Collateral Mortgages Part II: Why Banks Like You to Have Them.

Collateral mortgages: Why banks like them

Collateral mortgage can be a great product for homeowners who want extra borrowing ability along with their mortgage. But compared to a conventional mortgage, it is harder to transfer to another bank at the end of your term.Collateral mortgage can be a great product for homeowners who use their homes to borrow and invest. But compared to a conventional mortgage, it is harder to transfer to another bank at the end of your term.

If you’re buying a house and are shopping for a mortgage this spring you may come across something called a collateral mortgage. This home financing tool has been around for a while, but mainly in the background. Now it’s going mainstream with both TD Bank and no-frills ING Direct abandoning the conventional mortgage in favour of this type of financing exclusively. Other big banks make collateral mortgages available, but for now offer both kinds.

Many consumers hunting for a mortgage would be hard pressed to explain the difference between the two, but here it is:

With a conventional mortgage, you and your lender agree on how much you can borrow, the length of the term and the interest rate. As an example, say the house you’re buying is worth $200,000. With 20 per cent down you would borrow $160,000. You might select a fixed-rate, five-year term, which this week is between 3 and 4 per cent.

With a collateral mortgage, you still have an agreed interest rate and term, but the bank registers a charge of up to 125 per cent the value of your home, provided you have at least 20 per cent equity in it. In this example the charge would be $200,000 plus up to another $50,000.

That’s because a collateral agreement assumes you will want to borrow more in the future and so makes this extra amount available now. As long as you maintain 20 per cent equity in your home, you borrow up to 80 per cent of its value.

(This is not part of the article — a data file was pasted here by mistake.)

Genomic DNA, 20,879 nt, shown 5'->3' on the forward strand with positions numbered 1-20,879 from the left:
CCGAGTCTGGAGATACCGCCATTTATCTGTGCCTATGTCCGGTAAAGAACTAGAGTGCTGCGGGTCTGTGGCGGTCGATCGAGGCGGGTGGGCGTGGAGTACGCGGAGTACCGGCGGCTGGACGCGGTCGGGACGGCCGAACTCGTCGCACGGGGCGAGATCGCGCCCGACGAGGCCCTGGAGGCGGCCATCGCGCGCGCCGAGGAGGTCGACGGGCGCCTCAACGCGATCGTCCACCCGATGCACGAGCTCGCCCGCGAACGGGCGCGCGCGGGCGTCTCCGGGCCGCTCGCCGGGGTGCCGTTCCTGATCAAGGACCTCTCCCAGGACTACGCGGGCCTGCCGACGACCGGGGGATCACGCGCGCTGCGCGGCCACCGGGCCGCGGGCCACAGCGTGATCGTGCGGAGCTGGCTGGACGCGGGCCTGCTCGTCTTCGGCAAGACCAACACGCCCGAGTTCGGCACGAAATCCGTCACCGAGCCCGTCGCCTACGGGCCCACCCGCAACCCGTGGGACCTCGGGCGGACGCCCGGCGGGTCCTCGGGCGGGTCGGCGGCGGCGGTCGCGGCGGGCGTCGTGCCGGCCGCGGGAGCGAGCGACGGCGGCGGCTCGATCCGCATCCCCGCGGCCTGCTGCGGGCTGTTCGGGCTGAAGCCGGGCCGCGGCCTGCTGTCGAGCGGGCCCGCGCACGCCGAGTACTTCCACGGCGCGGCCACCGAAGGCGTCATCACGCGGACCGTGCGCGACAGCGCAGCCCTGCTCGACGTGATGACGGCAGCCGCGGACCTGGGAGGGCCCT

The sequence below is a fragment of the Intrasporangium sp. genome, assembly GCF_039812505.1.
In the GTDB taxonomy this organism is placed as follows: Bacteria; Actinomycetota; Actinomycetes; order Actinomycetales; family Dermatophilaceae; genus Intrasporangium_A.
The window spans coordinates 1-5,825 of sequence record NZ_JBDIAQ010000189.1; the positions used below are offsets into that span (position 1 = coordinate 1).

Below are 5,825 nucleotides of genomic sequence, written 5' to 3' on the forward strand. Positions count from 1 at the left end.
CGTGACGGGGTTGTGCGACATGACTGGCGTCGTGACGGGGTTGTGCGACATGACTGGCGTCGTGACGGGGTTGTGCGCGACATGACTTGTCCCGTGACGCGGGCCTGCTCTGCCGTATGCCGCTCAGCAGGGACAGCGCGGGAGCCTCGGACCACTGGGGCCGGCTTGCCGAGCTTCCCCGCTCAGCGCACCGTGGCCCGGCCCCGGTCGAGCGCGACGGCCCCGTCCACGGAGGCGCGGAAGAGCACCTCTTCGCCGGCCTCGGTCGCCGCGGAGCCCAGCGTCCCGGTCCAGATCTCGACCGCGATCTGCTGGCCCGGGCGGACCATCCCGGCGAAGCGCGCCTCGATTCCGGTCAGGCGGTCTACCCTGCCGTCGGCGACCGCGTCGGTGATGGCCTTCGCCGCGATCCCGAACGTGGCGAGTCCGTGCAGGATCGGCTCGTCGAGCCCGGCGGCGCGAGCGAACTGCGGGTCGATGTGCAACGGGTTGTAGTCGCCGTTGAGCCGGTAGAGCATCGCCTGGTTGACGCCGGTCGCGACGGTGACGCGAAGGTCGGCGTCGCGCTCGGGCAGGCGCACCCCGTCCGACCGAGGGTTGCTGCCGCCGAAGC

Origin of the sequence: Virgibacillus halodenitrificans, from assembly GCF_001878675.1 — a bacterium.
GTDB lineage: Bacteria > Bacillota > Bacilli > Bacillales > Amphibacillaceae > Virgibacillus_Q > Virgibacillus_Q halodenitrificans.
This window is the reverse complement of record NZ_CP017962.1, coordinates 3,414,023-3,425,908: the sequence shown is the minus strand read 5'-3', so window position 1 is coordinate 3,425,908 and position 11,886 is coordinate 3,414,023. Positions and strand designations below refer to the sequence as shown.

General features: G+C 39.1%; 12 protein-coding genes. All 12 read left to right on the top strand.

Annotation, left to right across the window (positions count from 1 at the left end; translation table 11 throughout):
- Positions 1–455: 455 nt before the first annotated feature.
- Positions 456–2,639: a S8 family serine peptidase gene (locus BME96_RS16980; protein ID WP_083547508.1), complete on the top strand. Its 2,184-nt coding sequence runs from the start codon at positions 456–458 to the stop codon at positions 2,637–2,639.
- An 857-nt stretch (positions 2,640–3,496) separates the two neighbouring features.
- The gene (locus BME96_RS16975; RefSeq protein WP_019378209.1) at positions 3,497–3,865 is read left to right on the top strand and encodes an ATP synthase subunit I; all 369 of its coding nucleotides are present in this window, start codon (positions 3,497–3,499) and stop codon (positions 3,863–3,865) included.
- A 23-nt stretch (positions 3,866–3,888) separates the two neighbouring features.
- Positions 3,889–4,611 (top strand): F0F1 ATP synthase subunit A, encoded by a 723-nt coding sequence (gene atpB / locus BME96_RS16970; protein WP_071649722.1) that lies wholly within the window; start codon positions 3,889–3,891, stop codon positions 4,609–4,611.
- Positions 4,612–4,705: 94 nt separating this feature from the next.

So a collateral mortgage can be a great product for homeowners who want that extra borrowing ability along with their mortgage. Doing all the paperwork while applying for the mortgage saves fees that would apply later if a homeowner tried to apply for a credit line.

Related: Beware the pitfalls of collateral mortgages

The advantage to the bank is that a collateral agreement makes it harder for you to leave because it interlocks your lending. As Toronto real estate lawyer Mark Weisleder, a Moneyville columnist, points out, a collateral mortgage secures all debt held with that lender under one agreement. So a line of credit, a credit card, car loan or any personal loan will all be secured by the same agreement.

Most banks do not allow transfers of collateral mortgages because they are tied to other consumer loans. This means that at the end of your five-year term, you have to pay discharge fees to get out of one mortgage and additional fees to register a new one at another financial institution. On the other hand, a conventional mortgage is easy to transfer when the term is up.

Another difference is that in a conventional agreement your rate cannot be increased during the term, even if you default or fall into arrears with your payments.

With a collateral mortgage, if you go into arrears or default, the bank has the right to raise your interest rate by up to 10 percentage points.

This is because a collateral mortgage is registered at a charge of prime plus 10 per cent. Senior TD Bank mortgage official Farhaneh Haque says the this higher rate is charged to protect customers from incurring more legal and administration fees when they want to borrow more. Without this, the bank would have to reregister the loan when you want to borrow more. Since the loan is already registered at this higher rate, when you qualify, the bank can offer it to you with no questions asked, even if the loan is 10 points higher.

Tom Hamza, president of Investor Education Fund, a consumer agency funded by the Ontario Securities Commission, says it’s clear why collateral agreements are attractive to the banks.

“The fact that people can access money more easily and the fact that they won’t leave are two pretty compelling reasons for financial institutions to offer these,” he says.

Hamza says collateral mortgages are good for homeowners who have a lot of debt in a lot of different places, or those who “frequently need to access to cash”. But for all others it may not be the right product.

If you don’t want the extra money and want the freedom to move your business elsewhere when the mortgage matures, a collateral agreement is probably not the best option. It’s a classic case of buyer beware, before you sign up for a collateral agreement make sure it’s the product that suits you and your lifestyle.

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